Simone has become the ultimate feminist icon, always “deeply committed to her work yet always ready to put Sartre’s first.”  She had other love affairs on the side, both male and female, to which much criticism has been raised, and one longer ill-fated relationship with American writer Nelson Algren, to whom she wrote many love letters.  She always insisted that their relationship would go no further, for her committment to Sartre and his intellect was undeniable, even though her affair with Algren was physically satisfying. 

I had always thought of Simone de Beauvoir as this great, scary woman, independent of men, though not a hater of men (as some feminists have become), but one who sincerely did not need a man.  Yet, in reading her biography, I find that most of her financial “freedom” came out of Sartre’s open pocketbook.  Curious…isn’t it.   For a most admired feminist icon, she was surrounded by many men, the key to which, I feel, was their respect for her as an equal of intellect, and a contemporary in philosophic thought with all life matters.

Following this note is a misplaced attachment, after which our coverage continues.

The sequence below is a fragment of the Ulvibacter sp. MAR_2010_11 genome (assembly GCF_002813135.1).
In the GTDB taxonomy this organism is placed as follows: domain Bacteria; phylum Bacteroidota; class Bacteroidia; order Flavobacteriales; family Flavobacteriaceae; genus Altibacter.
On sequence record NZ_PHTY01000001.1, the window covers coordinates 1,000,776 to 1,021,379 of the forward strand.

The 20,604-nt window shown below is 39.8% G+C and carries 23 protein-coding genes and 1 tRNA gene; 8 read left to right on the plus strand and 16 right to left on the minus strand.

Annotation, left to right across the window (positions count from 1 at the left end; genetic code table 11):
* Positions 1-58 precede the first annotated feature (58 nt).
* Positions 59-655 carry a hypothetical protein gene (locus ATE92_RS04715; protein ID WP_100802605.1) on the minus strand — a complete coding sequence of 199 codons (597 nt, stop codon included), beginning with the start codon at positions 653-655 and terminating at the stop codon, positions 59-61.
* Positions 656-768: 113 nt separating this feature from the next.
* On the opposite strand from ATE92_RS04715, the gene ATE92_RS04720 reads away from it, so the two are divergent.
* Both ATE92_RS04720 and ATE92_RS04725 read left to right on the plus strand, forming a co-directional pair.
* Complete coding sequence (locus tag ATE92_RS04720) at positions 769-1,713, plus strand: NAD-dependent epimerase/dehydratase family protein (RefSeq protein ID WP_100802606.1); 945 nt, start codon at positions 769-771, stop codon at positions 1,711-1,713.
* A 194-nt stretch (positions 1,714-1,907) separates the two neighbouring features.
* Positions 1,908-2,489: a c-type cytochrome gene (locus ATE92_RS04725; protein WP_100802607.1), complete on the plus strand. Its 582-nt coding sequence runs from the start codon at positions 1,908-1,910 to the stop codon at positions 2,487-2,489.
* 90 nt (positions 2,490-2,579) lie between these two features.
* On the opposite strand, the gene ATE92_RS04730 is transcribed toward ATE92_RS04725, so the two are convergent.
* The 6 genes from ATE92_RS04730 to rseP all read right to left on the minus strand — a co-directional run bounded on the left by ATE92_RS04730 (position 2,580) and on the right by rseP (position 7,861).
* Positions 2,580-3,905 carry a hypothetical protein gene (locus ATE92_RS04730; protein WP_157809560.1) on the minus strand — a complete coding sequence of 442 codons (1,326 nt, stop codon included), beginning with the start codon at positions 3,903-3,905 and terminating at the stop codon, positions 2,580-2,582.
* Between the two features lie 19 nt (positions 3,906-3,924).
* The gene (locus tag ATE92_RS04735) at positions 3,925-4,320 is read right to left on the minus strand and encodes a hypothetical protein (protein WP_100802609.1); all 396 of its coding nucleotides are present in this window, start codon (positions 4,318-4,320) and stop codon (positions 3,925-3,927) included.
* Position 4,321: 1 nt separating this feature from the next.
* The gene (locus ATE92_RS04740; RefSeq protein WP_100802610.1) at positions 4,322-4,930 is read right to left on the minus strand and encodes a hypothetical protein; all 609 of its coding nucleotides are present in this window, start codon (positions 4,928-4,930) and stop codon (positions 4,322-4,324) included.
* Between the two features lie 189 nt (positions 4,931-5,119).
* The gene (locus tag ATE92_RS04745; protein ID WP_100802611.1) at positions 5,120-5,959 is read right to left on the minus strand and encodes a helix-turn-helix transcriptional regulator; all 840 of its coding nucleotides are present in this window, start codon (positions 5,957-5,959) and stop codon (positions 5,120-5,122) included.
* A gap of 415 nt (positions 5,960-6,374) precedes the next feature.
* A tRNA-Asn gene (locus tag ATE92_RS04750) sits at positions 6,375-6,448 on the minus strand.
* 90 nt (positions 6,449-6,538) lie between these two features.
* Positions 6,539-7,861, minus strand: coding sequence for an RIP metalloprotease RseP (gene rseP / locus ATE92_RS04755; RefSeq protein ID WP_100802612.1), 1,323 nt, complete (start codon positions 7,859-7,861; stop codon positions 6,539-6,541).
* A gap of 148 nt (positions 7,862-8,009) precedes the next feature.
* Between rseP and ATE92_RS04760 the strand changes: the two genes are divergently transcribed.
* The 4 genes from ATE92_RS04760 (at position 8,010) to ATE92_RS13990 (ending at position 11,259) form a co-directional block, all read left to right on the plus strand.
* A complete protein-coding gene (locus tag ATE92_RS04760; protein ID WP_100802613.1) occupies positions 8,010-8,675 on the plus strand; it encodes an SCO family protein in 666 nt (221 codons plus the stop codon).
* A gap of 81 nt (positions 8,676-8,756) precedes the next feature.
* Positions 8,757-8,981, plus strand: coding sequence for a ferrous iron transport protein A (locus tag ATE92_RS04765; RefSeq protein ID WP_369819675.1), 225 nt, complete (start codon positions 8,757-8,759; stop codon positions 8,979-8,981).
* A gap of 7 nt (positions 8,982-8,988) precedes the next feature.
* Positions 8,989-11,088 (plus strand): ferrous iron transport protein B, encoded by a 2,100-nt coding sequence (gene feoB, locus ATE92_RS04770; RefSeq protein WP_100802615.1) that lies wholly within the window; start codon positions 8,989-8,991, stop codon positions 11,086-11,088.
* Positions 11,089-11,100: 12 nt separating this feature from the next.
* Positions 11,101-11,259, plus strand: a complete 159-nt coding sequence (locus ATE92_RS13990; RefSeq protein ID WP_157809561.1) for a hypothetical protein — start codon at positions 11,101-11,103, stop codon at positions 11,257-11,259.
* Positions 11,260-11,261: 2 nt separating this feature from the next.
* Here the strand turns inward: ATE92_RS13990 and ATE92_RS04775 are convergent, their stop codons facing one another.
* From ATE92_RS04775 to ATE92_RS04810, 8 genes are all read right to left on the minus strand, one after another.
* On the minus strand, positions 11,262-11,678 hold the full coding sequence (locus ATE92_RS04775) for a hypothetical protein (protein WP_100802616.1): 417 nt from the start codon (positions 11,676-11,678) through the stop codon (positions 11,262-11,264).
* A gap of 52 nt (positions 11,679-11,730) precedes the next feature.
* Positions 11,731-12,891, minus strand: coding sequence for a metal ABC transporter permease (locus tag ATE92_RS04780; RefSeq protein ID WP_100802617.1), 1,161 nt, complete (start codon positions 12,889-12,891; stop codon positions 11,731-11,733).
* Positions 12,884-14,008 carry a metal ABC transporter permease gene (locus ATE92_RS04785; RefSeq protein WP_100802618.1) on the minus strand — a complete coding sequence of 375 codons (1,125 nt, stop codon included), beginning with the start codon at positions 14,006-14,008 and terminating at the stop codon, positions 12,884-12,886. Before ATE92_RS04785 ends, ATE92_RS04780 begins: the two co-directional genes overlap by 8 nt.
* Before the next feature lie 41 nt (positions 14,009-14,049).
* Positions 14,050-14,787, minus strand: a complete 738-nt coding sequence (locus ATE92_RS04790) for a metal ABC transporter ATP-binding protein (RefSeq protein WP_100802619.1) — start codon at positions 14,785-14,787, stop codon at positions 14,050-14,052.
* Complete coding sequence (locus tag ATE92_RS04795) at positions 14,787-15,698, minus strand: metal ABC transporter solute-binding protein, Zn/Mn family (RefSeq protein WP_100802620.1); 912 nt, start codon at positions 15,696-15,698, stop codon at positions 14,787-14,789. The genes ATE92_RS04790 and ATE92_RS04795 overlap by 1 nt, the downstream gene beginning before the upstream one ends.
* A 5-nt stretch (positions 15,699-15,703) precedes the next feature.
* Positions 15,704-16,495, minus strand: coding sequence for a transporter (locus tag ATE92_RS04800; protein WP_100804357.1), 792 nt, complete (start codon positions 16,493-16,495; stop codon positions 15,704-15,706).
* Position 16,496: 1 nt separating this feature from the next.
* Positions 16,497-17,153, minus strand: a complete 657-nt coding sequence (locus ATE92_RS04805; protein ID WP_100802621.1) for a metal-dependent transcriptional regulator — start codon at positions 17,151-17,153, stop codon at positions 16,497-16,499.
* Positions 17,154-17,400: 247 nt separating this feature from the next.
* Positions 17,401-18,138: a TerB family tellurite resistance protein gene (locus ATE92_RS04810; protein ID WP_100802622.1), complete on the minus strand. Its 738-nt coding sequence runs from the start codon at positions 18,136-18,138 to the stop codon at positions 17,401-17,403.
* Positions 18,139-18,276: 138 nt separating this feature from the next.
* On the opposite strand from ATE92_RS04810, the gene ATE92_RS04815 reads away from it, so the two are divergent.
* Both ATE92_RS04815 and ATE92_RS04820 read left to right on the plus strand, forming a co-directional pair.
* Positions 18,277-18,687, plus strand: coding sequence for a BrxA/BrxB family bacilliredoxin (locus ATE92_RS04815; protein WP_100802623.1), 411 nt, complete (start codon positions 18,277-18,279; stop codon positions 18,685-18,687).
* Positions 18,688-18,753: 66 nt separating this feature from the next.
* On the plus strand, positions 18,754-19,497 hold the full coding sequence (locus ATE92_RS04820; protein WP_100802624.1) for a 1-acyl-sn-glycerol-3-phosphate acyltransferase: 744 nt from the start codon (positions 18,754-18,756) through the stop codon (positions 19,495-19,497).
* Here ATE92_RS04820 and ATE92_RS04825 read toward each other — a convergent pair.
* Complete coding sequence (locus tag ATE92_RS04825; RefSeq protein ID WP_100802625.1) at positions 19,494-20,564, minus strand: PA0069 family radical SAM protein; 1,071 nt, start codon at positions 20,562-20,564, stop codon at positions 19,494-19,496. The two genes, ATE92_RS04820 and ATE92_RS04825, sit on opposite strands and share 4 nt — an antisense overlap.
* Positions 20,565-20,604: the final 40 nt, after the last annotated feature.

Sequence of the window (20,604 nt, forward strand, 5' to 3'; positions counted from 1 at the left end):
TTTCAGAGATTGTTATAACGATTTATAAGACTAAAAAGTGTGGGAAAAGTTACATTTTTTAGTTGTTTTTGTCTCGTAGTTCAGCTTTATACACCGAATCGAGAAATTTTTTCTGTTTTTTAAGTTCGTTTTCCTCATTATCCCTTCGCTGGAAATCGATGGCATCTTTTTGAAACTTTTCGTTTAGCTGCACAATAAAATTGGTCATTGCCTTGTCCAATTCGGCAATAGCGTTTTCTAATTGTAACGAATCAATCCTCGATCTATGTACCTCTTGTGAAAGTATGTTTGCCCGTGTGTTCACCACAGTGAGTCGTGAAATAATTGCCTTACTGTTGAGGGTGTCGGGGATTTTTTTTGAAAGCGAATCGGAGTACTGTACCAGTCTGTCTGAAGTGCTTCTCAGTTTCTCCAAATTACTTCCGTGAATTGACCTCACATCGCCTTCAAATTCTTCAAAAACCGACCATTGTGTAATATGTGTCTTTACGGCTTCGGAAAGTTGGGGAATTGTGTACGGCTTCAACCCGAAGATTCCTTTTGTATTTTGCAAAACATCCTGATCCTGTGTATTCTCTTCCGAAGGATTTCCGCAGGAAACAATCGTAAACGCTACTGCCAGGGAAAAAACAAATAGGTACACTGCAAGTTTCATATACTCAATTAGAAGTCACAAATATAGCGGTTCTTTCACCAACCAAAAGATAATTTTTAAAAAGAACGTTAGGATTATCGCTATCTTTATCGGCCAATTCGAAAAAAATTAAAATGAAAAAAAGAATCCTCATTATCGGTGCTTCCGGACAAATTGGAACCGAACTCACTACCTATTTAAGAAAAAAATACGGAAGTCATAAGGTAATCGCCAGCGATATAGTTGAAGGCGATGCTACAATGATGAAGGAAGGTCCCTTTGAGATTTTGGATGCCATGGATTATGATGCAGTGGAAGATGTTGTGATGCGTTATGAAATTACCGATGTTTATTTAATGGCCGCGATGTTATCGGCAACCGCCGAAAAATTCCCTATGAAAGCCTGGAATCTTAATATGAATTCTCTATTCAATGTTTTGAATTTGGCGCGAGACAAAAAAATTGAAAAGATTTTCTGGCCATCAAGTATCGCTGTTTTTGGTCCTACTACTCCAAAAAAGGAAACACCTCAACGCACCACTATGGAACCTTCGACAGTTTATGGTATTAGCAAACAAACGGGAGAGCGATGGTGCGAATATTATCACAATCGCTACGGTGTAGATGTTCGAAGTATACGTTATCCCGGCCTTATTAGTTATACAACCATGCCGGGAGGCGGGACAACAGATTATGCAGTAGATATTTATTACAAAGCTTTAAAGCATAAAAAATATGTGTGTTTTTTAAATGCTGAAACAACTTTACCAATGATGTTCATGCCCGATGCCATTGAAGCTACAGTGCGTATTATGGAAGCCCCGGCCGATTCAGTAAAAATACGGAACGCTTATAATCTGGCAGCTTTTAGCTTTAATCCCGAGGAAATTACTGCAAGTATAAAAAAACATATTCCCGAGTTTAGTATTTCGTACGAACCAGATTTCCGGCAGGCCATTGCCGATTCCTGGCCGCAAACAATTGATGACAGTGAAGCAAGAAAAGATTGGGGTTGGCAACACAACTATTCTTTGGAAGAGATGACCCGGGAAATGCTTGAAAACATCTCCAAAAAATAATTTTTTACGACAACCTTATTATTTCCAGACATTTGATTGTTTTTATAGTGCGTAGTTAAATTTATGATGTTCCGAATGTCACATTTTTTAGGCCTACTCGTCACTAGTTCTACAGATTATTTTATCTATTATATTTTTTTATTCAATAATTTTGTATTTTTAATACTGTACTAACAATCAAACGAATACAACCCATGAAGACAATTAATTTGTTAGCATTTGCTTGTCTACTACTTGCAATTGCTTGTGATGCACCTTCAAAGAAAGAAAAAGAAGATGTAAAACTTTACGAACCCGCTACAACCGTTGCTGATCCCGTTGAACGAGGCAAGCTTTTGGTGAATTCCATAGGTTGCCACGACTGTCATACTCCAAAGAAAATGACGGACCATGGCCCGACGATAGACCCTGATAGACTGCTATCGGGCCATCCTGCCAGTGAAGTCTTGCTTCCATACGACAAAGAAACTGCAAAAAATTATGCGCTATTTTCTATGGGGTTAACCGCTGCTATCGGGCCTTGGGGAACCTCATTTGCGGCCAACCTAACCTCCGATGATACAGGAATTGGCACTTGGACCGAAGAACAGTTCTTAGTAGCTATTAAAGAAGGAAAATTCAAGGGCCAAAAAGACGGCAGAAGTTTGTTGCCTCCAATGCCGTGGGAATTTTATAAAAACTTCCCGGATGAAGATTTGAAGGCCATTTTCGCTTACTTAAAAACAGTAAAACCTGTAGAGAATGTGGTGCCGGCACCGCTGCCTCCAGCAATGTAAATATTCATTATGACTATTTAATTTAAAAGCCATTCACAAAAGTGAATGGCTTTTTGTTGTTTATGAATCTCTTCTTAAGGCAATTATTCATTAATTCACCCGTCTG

Posted in Art with tags , , , , on August 29, 2009 by Mj Rains



Earth Account

The Art of David and Theresa Silverthorn

I’m fascinated by these meditative mandalas which capture the essense of unification and expand the visual range of one’s soul.  (Quite a few are very ‘female/vaginal’ to me–a triumph in the feminist spirit.) Of course, I have to love this one…

Pro Femina

Posted in Esoteric, Kate Moss, Writing with tags , , , , , , , , on June 15, 2009 by Mj Rains

Kate moss ripped

I will speak about women of letters, for I’m in the racket.

Our biggest successes to date?  Old maids to a woman.

And our saddest conspicuous failures?  The married spinsters

On loan to the husbands they treated like surrogate fathers…

Or the sad sonneteers, toast-and teasdales we loved at thirteen;

Middle-ages virgins seducing the puerile anthologists

Through lust-of-the-mind; barbiturate-drenched Camilles

With continuous periods, murmuring softly on sofas

When peotry wasn’t a craft but a sickly effuvium,

The air thick with incense, musk, and emotional blackmail. 

                                               – Pro Femina, by Carolyn Kizer